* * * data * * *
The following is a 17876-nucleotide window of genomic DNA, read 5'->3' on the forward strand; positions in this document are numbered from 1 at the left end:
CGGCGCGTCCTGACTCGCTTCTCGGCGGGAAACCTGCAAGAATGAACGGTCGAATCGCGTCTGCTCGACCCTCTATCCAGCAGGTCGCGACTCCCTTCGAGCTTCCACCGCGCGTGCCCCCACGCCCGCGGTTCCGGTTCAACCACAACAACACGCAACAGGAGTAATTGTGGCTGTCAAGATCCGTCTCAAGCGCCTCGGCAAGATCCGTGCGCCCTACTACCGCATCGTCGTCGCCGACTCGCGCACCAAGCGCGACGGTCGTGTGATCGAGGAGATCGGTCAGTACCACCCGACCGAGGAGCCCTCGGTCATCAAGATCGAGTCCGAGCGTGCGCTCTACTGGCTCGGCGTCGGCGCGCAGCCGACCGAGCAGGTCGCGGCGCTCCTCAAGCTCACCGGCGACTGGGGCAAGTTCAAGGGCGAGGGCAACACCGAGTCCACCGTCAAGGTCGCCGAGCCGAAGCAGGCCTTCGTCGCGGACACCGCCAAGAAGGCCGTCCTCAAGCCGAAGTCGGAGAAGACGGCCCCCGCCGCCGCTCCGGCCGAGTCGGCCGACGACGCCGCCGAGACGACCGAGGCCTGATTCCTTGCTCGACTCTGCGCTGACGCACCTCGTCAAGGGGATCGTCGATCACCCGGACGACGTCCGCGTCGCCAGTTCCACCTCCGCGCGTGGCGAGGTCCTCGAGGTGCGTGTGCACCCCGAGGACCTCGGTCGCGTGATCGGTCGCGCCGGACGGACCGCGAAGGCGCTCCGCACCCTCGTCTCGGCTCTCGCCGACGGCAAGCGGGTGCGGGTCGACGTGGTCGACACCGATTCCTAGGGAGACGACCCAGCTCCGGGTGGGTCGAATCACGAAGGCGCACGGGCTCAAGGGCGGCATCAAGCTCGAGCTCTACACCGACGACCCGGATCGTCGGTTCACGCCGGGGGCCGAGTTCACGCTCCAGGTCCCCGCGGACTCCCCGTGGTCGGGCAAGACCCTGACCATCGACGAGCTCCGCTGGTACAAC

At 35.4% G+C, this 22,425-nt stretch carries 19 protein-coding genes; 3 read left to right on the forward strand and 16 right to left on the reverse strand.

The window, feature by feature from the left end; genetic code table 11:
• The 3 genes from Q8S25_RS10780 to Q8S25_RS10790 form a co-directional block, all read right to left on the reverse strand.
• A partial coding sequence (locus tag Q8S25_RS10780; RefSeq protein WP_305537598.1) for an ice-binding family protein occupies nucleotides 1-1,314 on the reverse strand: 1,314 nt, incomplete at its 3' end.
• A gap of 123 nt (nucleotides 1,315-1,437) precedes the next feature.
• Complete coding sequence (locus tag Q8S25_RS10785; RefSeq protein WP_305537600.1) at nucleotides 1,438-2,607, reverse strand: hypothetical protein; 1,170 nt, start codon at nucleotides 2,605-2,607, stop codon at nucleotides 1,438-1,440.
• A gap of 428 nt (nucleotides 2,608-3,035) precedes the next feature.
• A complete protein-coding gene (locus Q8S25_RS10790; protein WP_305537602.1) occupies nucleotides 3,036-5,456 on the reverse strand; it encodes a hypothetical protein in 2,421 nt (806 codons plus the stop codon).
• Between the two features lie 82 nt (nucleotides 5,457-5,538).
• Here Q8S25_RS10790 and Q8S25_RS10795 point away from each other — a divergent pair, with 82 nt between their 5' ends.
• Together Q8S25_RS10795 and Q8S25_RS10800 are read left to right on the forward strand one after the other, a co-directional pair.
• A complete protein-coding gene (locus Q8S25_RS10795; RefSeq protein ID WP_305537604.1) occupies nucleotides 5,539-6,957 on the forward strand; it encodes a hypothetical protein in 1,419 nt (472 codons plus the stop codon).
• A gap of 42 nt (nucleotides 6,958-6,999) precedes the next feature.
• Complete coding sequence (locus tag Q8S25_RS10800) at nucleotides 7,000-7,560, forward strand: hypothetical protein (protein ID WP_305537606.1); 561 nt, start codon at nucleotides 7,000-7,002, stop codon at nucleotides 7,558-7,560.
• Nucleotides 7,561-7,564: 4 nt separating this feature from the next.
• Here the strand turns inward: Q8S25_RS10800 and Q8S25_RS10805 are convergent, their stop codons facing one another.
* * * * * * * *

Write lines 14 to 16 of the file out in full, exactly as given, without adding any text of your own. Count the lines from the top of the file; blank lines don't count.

• A complete protein-coding gene (locus Q8S25_RS10795; RefSeq protein ID WP_305537604.1) occupies nucleotides 5,539-6,957 on the forward strand; it encodes a hypothetical protein in 1,419 nt (472 codons plus the stop codon).
• A gap of 42 nt (nucleotides 6,958-6,999) precedes the next feature.
• Complete coding sequence (locus tag Q8S25_RS10800) at nucleotides 7,000-7,560, forward strand: hypothetical protein (protein ID WP_305537606.1); 561 nt, start codon at nucleotides 7,000-7,002, stop codon at nucleotides 7,558-7,560.